Fallout Featured

9:51am EDT August 20, 2004
As carriers prepare for the first wave of enrollees in HSA plans, critics are mounting attacks. Although HSA plans have technically been available since January of this year, delays in definitions and additional language have pushed the primary implementation by carriers and employers to January 2005.

Most, if not all, of the concerns of naysayers are valid. But despite these concerns, HSA plans are going to take over as the core medical benefit within the next five years. Trends in health care costs have slowed but are still multiples of general inflation. Economists are still predicting high inflation on health care costs through the rest of the decade.

Employees won't like HSA plans because they are simply a shift in expense to the employee or patient. HSA medical plans require the first $1,000 of expenses to be paid by the member. The HSA account provides wonderful tax advantages, but a tax advantage doesn't make it free.

Employees will feel the financial burden the first time they seek medical attention. Instead of a co-pay, they could be faced with hundreds of dollars of expenses. The effect on the employee will be multifaceted. They will only seek medical attention when they feel it justifies the substantial expense. They may also drop coverage when they look back on the year and see that for their contribution, they didn't get a return from their investment.

If a person has one office visit and pays a co-pay, with the balance paid by the plan, the employee feels a return. It may not be a good return, but is one nonetheless. However, when the employee has the HSA $1,000 deductible, no co-pay plan, he or she could pay $999 out-of-pocket and get zero return. Employees will question why they have coverage at all.

Health care providers are not going to like HSA plans, either, because of the lower utilization and higher bad debt exposure. When HMOs and managed care plans first came on the scene, one of the lures to join as a provider was reduced bad debt. An employee can afford a co-pay, and the balance was coming from a more reliable source. Now providers are going to see more bounced checks and uncollected fees.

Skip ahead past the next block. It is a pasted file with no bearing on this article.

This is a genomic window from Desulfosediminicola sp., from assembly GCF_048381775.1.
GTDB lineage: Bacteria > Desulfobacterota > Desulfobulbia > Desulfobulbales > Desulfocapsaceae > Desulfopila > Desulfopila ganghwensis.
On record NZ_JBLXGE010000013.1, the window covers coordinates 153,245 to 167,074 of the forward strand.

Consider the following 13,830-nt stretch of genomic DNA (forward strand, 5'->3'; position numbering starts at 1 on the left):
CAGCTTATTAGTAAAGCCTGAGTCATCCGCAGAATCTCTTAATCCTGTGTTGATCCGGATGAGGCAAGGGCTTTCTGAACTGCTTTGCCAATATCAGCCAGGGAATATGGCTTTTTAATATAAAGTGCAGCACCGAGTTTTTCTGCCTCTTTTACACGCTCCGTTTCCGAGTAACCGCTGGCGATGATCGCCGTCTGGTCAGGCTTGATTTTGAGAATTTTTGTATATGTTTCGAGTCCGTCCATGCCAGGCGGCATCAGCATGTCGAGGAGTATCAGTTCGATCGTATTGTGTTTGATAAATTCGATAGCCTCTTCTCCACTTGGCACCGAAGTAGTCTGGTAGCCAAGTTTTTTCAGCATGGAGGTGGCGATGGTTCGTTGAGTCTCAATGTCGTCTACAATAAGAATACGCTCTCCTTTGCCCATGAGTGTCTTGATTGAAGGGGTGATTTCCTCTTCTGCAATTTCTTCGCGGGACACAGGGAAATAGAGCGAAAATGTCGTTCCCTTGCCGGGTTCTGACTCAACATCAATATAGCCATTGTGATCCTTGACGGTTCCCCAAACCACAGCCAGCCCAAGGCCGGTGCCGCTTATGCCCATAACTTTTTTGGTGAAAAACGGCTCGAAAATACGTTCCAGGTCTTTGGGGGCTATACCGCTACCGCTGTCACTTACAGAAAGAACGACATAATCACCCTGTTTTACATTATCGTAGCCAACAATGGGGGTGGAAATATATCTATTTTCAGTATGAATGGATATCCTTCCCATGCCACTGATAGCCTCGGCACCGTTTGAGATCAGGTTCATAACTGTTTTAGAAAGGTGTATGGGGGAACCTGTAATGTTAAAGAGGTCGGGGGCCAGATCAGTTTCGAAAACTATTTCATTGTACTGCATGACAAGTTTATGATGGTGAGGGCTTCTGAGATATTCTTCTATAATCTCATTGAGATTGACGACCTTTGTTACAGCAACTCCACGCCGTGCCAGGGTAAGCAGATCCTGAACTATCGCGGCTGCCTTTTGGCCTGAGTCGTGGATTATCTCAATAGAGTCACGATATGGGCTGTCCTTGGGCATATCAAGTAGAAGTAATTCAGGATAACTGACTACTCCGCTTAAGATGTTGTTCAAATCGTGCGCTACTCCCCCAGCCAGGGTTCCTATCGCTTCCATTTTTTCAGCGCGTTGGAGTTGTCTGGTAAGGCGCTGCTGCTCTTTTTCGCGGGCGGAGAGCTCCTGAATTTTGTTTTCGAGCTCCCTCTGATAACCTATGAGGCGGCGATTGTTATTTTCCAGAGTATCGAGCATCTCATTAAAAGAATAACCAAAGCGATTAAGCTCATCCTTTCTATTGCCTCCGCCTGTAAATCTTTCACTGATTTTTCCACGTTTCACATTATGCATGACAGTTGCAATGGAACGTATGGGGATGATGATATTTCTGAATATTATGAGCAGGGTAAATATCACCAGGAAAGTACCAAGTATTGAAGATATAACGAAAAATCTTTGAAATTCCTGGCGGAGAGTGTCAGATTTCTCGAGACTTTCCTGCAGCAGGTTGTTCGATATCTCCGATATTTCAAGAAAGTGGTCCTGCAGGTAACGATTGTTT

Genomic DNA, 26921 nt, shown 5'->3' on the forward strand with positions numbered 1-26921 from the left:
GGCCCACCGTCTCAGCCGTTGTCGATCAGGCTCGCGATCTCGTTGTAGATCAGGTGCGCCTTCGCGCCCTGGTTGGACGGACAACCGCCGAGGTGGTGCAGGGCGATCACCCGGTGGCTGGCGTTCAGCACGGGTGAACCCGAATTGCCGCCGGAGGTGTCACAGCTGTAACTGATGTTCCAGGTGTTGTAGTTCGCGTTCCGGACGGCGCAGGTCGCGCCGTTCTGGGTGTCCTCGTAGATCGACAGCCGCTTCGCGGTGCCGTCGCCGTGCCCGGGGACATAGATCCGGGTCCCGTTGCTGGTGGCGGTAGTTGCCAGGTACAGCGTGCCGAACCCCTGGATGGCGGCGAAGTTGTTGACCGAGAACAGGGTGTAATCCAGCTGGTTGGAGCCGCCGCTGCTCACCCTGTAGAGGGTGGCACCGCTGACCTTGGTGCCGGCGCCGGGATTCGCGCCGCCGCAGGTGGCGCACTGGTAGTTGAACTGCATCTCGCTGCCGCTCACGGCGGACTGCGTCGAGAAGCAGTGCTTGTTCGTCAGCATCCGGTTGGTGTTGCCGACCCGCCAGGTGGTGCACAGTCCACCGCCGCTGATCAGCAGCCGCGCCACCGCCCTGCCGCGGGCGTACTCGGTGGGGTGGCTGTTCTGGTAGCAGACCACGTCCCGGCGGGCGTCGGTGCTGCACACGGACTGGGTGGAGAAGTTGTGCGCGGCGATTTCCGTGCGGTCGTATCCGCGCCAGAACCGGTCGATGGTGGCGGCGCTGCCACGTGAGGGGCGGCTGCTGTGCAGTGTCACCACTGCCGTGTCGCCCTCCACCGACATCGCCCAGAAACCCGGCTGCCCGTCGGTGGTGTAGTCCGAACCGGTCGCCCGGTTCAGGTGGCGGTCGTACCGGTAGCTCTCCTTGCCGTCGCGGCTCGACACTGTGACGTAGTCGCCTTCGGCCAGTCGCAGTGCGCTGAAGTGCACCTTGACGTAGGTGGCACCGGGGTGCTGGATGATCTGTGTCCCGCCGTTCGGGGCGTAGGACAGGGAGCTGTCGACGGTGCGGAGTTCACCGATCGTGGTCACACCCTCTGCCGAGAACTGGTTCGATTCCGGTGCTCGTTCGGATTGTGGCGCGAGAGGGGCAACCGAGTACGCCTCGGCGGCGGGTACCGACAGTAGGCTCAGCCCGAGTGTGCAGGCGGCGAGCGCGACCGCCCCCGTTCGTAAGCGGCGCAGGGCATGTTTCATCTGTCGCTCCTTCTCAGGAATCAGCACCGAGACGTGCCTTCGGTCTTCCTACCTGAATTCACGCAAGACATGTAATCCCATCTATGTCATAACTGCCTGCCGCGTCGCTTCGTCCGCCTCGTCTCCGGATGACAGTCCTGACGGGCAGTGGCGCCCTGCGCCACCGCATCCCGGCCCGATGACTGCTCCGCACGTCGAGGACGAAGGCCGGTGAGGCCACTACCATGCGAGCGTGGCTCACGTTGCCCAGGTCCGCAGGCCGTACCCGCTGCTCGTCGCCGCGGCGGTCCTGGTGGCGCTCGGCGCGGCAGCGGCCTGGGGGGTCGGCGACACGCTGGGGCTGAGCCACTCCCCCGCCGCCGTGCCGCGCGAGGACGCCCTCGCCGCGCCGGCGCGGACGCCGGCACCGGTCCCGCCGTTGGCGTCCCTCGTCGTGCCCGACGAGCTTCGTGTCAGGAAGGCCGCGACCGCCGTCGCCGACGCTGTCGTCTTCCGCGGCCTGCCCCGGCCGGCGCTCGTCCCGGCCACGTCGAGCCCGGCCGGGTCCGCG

Once again, providers will be caught in the middle, trying to keep their fees down while expenses continue to mount. Doctors are going to eventually require payment before services are performed versus after.

Insurance carriers are not too anxious, either. Because all carriers can and will provide similar plans, there will not be any real marketing advantages to offering an HSA plan. Carriers make margins off of premiums. HSA plans with high deductibles and no co-pays are priced lower than current common plans. Unless margins are increased with the HSA plans, the end results will be lower profits for the carriers.

Employers will also taste the bitter aspects of HSA plans. Employee complaints will increase, with the employer as the sounding board. The HSA may not lower the employer's expense but it may maintain it.

If everyone is against HSAs, why are they being introduced and why are they inevitable? The reality is, affordability is the No. 1 priority. Employers and employees cannot afford to stay with current plans. Premiums are just too expensive.

Every generation is famous for something that their grandchildren will be fascinated with. Our generation will be the 20- to 30-year period out of the entire history of health insurance in which the consumer was removed from the process.

Would that be the golden era? Maybe not. With the greatest health care system in the world, more Americans are morbidly overweight and unhealthy.

HSAs are most definitely coming, and hopefully with them, a return to healthier and happier Americans. BRUCE BISHOP (bruce@kybabenefits.com) is director of marketing and managing partner of KYBA Benefits. KYBA Benefits provides consulting and administrative services to more than 400 corporate accounts, ranging in size from 20 employees to more than 7,000. Reach Bishop at (770) 425-6700 or (800) 874-2244, ext. 205.